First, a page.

On reflection, since behaviourism is not typically linked to confirming comprehension, routine spelling tests and gradings did not address the level to which the words being learnt were actually comprehended. In fact, you could have a poor performing spelling student who had very high comprehension in terms of how to use the word effectively. This was of course not part of the rewards system and, to my recollection, not a goal we were aiming for during those routine activities.
Rapid learning of vocabulary, able to spell correctly (therefore understood). Common approach to learning / expanding a foreign language is to increase vocabulary. Meaning in context reinforces recall and use therefore repetition based on a regular shedule with reward is a frequent approach.
If you wanted to be associated with”SMART ” then the effort / reward might seem worth it. On the flip side, if you had difficulty in achieving good grades then it could be a huge demotivator and you simply do not try.
3 – Learning scenario where behaviourism can be applied
Very simply, completing compliance trainings in the work environment is a necessary task for every person in the company.
I can think of 2 potential “carrot-stick” approaches:
- Leader board for those that have completed the task ahead of time and obviously clear indications of those that have not including the minus days if after the deadline.
- The ability to win a pair of sneakers (or whatever other reward) based on certain criteria e.g. completed ahead of the deadline means you automatically go into the draw.
The stimulus / response would be daily reminders to encourage you to complete with the potential to be ahead of your peers on the leader board or at least go into the prize draw.
Thereafter, when missing the deadline, it would most likely go into more punitive measures such as getting a formal warning from your line manager and even a potential impact to your bonus. In the banking world, the impact was even at the highest level therefore executives had an extreme focus on achieving compliance as non-compliance from any employee was not an option. Disciplinary measures was a high motivator.
To get the job done, regular team sessions could be held to enable group participation to achieve the goals – watching the compliance videos and answering the questions. It could have potential value in sharing thoughts / having discussions on the compliance questions / answers.
Carrot / stick measures are frequently point in time approaches. “Fire & forget” from an employee perspective i.e. just get it over with.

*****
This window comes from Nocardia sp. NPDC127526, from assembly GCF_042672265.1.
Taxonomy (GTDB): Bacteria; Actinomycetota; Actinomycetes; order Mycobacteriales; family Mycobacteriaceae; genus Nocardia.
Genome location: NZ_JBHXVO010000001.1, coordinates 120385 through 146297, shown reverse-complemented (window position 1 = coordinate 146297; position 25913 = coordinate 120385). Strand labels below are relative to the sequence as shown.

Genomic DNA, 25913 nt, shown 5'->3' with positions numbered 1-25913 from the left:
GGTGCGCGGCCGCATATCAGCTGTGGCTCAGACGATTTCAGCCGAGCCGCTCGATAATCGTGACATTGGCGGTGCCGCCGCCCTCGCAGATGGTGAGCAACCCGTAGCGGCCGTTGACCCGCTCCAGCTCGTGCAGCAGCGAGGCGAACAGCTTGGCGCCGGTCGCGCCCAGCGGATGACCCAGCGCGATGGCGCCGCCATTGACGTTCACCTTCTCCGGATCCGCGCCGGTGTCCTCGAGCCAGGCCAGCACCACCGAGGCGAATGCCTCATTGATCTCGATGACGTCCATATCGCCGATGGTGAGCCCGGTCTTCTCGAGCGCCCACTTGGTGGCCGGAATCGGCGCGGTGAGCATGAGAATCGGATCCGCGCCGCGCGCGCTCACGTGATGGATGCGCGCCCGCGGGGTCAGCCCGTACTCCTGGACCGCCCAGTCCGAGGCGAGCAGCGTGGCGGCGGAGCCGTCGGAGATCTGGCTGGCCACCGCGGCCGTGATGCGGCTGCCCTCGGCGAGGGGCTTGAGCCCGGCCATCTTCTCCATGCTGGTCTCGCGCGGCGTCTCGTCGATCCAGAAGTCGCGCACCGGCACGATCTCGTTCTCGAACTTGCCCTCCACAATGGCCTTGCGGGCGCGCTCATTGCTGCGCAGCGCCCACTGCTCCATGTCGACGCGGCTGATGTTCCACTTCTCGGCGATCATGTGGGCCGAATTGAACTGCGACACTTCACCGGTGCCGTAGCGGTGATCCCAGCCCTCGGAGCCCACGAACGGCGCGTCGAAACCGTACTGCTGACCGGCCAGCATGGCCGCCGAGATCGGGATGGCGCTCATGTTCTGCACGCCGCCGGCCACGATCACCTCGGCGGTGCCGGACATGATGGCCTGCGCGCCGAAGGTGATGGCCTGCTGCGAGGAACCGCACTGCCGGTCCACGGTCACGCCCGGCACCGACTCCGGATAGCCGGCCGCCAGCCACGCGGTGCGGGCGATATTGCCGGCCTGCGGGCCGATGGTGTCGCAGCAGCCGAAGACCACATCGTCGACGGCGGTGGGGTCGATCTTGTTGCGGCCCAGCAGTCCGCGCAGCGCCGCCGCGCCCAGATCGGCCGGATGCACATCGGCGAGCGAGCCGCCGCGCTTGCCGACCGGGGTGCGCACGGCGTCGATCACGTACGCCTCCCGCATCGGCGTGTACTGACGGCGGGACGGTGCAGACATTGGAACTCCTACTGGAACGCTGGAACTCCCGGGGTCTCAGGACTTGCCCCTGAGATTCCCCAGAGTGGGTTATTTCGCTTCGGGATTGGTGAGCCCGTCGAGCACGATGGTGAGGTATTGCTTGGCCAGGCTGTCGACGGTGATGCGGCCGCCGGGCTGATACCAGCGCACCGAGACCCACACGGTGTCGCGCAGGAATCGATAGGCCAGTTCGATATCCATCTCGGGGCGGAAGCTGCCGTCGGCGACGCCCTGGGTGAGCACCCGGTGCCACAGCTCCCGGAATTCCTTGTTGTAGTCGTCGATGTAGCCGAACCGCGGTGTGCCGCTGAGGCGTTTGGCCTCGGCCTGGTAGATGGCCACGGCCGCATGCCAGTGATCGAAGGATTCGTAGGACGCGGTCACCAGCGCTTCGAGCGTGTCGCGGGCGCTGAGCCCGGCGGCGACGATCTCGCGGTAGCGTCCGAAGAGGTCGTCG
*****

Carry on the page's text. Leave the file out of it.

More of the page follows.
It won’t necessarily change the behaviour for the the next time (being an annual event). It’s not a priority for most employees.
Can create some fun by gamifying with leader boards – compliance is something that is a pain for many people however necessary for a business to be allowed to operate.
The positive reinforcement and percentage completion can be seen as the employee contribution to helping achieve organisational goals (and achieving company goals).
Archer, D. (1998). The evolving conception of literacy in REFLECT. PLA Notes, 32(100), 8.
McLeod, S. A. (2018, Oct 08). Pavlov’s dogs. Simply Psychology. https://www.simplypsychology.org/pavlov.html
Pardy, W., & Andrews, T. (2009). Integrated management systems: Leading strategies and solutions. Government Institutes.
Pavlov, I. P. (1897/1902). The work of the digestive glands. London: Griffin.
Pavlov, I. P. (1928). Lectures on conditioned reflexes. (Translated by W.H. Gantt) London: Allen and Unwin.
Pavlov, I.P. (1927). Conditioned Reflexes: An investigation of the physiological activity of the cerebral cortex. Retrieved from http://psychclassics.yorku.ca/Pavlov/lecture6.htm.
Pavlov, I. P. (1955). Selected works. Moscow: Foreign Languages Publishing House.
Skinner, B. F., 1948. Walden Two, New York: Macmillan.
–––, 1953. Science and Human Behavior, New York: Macmillan.
–––, 1971. Beyond Freedom and Dignity, New York: Knopf.
–––, 1974. About Behaviorism, New York: Vintage.
–––, 1977. “Why I am not a Cognitive Psychologist”, Behaviorism, 5: 1–10. (This journal is now known as Behavior and Philosophy.)
–––, 1984a. Abstract for “An Operant Analysis of Problem Solving”, Behavioral and Brain Sciences, 7: 583.
–––, 1984b. “Coming to Terms with Private Events”, Behavioral and Brain Sciences, 7: 573–581.
–––, 1985. “News from Nowhere, 1984”, The Behavior Analyst, 8: 5–14.
B. F. Skinner’s 1950 article, “Are Theories of Learning Necessary?” Psychological Review, 57, 193-216.
Skinner, B. F. (1976). About Behaviorism. New York: Vintage Books.
Stanford’s Behaviorism page provides quite a depth of information about the theory and types
Watson, J.B. (1913). Psychology as the Behaviorist Views It. Psychological Review, 20, 158-177.
Further useful links
Learning About Learning (YouTube video)
Are Theories of Learning Necessary? (academic article by B.F. Skinner, 1950)
How to Train Your Brain (YouTube video from CrashCourse)
Behaviorism: Pavlov, Watson, and Skinner (YouTube video)
Operant Conditioning (article from SimplyPsychology)
Behaviorism In Instructional Design For eLearning: When And How To Use (article from elearningindustry.com)
Behaviorism (Stanford Encyclopedia of Philosophy)